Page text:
Joe Biden was in the Senate the last time that an allegation of sexual misconduct played a role in a Supreme Court confirmation hearing. Now that Supreme Court nominee Brett Kavanaugh has had an allegation of attempted sexual assault leveled at him, Biden isn’t in the Senate anymore, but he’s making it clear that he won’t make the same mistake twice. Joe Biden’s reaction to the Kavanaugh allegations shows that he’s learned a different approach since he sat through Anita Hill’s testimony at Clarence Thomas’ hearing.
On Friday, the New Yorker broke the news that an anonymous woman was claiming that Kavanaugh had attempted to rape her when they were both in high school. Kavanaugh denied the allegation “categorically and unequivocally” in a statement that the White House provided to the New Yorker. On Sunday, California researcher and professor Christine Blasey Ford publicly named herself as the woman in question. And now, the former vice president has put out a statement reacting to all of that news.
“Vice President Biden believes Professor Ford deserves a fair and respectful hearing of her allegations, and that the Committee should undertake a thorough and non-partisan effort to get to the truth, wherever it leads,” said a spokesperson of Biden’s in a statement, according to The Hill.
A spokesperson for Joe Biden says the former VP believes Kavanaugh votes should be postponed and Christine Blasey Ford “deserves a fair and respectful hearing of her allegations” Full statement from spox — pic.twitter.com/Z57fzN5T4M
— Arlette Saenz (@ArletteSaenz) September 17, 2018
“He believes the vote should be postponed to allow this to happen appropriately,” the statement continued, “Because this is an appointment for life to the nation’s highest court and getting the decision right is more important than getting it done on a rushed timeline.”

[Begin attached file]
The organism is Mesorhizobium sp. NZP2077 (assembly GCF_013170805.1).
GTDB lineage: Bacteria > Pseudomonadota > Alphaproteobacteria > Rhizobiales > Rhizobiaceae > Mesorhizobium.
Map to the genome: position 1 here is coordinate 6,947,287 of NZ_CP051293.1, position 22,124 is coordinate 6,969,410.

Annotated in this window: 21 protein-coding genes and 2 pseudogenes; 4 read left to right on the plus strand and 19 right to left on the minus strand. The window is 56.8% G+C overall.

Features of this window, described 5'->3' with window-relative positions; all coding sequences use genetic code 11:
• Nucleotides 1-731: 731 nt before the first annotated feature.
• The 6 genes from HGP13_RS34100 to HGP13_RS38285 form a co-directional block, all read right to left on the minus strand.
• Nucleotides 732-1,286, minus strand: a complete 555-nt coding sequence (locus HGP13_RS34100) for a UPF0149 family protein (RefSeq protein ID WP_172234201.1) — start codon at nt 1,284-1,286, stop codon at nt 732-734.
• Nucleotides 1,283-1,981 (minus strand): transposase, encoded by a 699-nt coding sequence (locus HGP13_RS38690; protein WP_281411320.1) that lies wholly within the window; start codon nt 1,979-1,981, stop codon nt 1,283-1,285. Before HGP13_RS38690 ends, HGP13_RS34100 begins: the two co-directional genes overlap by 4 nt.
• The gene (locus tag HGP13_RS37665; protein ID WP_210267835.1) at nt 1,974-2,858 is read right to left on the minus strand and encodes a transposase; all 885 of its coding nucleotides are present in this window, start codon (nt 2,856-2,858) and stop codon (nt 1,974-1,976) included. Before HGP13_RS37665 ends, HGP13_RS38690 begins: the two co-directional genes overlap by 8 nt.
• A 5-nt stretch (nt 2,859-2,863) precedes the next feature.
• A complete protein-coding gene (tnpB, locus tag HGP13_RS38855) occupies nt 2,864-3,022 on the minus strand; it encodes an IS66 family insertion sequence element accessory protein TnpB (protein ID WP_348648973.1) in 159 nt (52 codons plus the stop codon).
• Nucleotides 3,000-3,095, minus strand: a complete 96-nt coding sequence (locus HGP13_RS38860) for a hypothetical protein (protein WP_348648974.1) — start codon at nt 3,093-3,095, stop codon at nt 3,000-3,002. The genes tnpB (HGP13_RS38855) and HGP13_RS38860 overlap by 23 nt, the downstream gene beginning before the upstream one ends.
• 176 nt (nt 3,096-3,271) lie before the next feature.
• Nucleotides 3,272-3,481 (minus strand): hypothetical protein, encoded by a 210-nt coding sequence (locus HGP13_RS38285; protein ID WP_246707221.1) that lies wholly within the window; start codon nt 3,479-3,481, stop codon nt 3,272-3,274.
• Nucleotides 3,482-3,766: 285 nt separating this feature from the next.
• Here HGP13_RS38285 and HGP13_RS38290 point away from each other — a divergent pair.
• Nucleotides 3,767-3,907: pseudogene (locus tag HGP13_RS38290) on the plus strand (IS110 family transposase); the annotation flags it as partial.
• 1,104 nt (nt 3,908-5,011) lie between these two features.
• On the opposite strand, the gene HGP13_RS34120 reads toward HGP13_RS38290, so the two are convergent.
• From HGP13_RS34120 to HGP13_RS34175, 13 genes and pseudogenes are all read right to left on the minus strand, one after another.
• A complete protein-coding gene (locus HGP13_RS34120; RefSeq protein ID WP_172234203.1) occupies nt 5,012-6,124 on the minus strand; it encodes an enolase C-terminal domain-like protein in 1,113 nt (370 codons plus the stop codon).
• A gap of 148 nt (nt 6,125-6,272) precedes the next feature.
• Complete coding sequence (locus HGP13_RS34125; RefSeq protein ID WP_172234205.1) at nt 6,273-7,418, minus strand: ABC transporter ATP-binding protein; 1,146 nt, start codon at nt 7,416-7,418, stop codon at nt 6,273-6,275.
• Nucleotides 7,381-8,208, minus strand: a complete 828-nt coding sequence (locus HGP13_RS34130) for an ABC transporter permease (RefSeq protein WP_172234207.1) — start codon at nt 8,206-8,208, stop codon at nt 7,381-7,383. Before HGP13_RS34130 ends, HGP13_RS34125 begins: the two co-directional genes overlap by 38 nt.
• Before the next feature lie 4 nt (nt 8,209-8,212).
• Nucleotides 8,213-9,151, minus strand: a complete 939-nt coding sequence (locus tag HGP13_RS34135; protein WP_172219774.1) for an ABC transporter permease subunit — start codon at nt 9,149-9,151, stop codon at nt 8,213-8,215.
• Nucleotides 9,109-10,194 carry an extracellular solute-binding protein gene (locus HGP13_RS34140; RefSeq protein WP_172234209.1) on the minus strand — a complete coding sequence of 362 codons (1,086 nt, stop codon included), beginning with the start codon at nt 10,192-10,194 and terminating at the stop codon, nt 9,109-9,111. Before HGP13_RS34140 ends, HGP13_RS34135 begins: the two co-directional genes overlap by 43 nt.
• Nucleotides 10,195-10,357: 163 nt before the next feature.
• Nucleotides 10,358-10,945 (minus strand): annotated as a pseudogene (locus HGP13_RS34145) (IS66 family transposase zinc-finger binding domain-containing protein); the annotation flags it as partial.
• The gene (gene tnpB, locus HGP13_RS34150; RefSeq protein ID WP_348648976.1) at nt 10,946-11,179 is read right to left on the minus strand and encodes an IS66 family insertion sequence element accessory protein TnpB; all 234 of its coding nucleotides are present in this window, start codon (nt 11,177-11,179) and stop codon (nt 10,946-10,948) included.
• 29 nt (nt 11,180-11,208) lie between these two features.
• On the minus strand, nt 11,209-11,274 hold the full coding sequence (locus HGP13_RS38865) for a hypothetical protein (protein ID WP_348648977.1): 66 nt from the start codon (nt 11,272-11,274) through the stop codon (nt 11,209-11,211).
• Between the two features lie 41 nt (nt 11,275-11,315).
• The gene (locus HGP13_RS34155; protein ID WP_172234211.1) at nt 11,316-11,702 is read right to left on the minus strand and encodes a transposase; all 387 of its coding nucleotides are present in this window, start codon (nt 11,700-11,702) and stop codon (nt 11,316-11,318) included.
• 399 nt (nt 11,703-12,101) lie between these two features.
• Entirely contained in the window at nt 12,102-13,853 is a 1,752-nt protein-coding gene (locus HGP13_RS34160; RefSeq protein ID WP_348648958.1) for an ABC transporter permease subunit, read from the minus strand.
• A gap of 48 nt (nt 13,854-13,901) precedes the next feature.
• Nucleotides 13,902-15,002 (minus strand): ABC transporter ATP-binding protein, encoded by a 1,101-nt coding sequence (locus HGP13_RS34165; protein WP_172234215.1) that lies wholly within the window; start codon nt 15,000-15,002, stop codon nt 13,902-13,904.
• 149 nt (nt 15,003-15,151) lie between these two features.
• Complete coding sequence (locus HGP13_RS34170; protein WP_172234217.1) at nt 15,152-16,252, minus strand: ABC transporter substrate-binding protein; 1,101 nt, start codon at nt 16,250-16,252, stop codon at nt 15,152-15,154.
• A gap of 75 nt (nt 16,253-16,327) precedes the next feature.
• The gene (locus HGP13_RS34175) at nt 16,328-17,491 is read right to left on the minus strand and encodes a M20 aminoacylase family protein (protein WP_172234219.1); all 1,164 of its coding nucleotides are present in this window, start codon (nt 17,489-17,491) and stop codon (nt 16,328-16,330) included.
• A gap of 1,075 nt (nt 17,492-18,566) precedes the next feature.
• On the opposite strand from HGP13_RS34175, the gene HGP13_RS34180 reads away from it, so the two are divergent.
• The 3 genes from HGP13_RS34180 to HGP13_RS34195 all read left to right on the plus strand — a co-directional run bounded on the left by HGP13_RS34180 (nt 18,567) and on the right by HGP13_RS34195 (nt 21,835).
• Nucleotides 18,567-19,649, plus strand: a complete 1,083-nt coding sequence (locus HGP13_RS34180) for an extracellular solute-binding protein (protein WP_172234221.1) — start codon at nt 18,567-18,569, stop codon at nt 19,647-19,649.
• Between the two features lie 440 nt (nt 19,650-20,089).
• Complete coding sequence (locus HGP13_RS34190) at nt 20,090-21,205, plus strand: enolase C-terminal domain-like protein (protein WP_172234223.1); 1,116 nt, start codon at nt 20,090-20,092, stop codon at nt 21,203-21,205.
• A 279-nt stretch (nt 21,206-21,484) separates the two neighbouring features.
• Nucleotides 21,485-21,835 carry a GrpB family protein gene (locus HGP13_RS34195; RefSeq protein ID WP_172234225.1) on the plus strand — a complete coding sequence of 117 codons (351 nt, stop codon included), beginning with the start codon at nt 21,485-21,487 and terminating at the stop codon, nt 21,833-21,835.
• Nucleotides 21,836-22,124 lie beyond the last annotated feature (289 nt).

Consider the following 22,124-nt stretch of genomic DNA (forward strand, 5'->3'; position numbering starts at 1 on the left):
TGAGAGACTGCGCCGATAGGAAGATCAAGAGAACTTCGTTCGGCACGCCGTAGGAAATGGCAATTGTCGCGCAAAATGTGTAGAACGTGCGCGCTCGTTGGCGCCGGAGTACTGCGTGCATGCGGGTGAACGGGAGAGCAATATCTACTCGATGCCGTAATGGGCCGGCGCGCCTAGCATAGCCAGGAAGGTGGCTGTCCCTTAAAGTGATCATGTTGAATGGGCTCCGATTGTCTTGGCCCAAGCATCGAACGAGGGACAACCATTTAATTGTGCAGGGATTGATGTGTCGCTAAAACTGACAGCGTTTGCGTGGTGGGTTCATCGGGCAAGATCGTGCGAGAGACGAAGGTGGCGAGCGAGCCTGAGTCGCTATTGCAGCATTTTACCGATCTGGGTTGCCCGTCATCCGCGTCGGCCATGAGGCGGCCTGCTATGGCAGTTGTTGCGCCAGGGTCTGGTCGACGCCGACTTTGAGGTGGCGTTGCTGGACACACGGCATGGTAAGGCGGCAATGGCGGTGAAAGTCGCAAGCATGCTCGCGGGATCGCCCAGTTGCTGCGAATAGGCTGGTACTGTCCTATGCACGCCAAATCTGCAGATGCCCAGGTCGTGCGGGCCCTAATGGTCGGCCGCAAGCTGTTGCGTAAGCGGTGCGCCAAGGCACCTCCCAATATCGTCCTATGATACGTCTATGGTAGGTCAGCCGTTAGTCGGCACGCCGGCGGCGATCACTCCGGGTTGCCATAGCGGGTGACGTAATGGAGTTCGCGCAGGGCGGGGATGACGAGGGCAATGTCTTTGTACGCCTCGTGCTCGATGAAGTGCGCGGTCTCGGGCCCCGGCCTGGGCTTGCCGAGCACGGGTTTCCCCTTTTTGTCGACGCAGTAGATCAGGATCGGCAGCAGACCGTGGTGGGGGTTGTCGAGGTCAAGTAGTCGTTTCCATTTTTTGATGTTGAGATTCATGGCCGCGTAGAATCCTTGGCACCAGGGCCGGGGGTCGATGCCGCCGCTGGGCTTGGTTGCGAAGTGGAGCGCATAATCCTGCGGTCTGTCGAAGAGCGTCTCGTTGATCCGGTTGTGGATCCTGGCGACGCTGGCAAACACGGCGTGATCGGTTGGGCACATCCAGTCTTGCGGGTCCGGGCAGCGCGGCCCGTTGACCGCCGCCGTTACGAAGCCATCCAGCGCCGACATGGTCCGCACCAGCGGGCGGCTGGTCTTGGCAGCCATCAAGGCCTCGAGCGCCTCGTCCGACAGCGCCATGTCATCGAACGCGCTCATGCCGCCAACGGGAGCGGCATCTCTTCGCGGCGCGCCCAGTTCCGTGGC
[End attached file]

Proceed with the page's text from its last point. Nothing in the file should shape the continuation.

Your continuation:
In saying this, Biden echoes several current senators — both Democrats and Republicans — who have called for a delay in the committee vote to proceed with Kavanaugh’s confirmation process. Almost 30 years ago, though, Sen. Biden had a different reaction.
In 1991, the Senate was in the process of confirming then-Supreme Court nominee Clarence Thomas when a woman privately brought her concerns to the group. Anita Hill, a former employee of Thomas’, claimed that Thomas had repeatedly sexually harassed her (claims that he denied). According to the Huffington Post’s account of the situation, no one seemed to be taking it too seriously until she was named in the media without her consent — and then she got a chance to testify before the Senate.
NEW: Anita Hill statement on sexual allegations against Brett Kavanaugh,"Given the seriousness of these allegations, the government needs to find a fair and neutral way for complaints to be investigated…I have seen firsthand what happens when such a process is weaponized…" pic.twitter.com/7poVRPtWFb
— Yamiche Alcindor (@Yamiche) September 14, 2018
Biden, then the chair of the Senate Judiciary Committee, would have had it in his power to delay the vote until Hill’s story had been properly considered, Huffington Post wrote — but instead, he allowed the vote to go forward, as his Republican colleagues wanted. The Huffington Post also noted that he made two other serious errors in Hill’s mind: letting Thomas testify twice, both before and after Hill; and refusing to hear testimony from three other women who could have helped to back up Hill’s story.
In December 2017, Biden said that he owed Hill an apology because of the way the hearings went. “I wish I had been able to do more for Anita Hill. I owe her an apology,” Biden said in an interview with Teen Vogue. “My one regret is that I wasn’t able to tone down the attacks on her by some of my Republican friends.”
In November 2017, Hill told the Washington Post that she didn’t believe that Biden had truly reckoned with what he had done — and the effects his actions had on women — when he effectively sided with Thomas. Perhaps Biden’s statement regarding Kavanaugh’s confirmation is another attempt to rectify matters.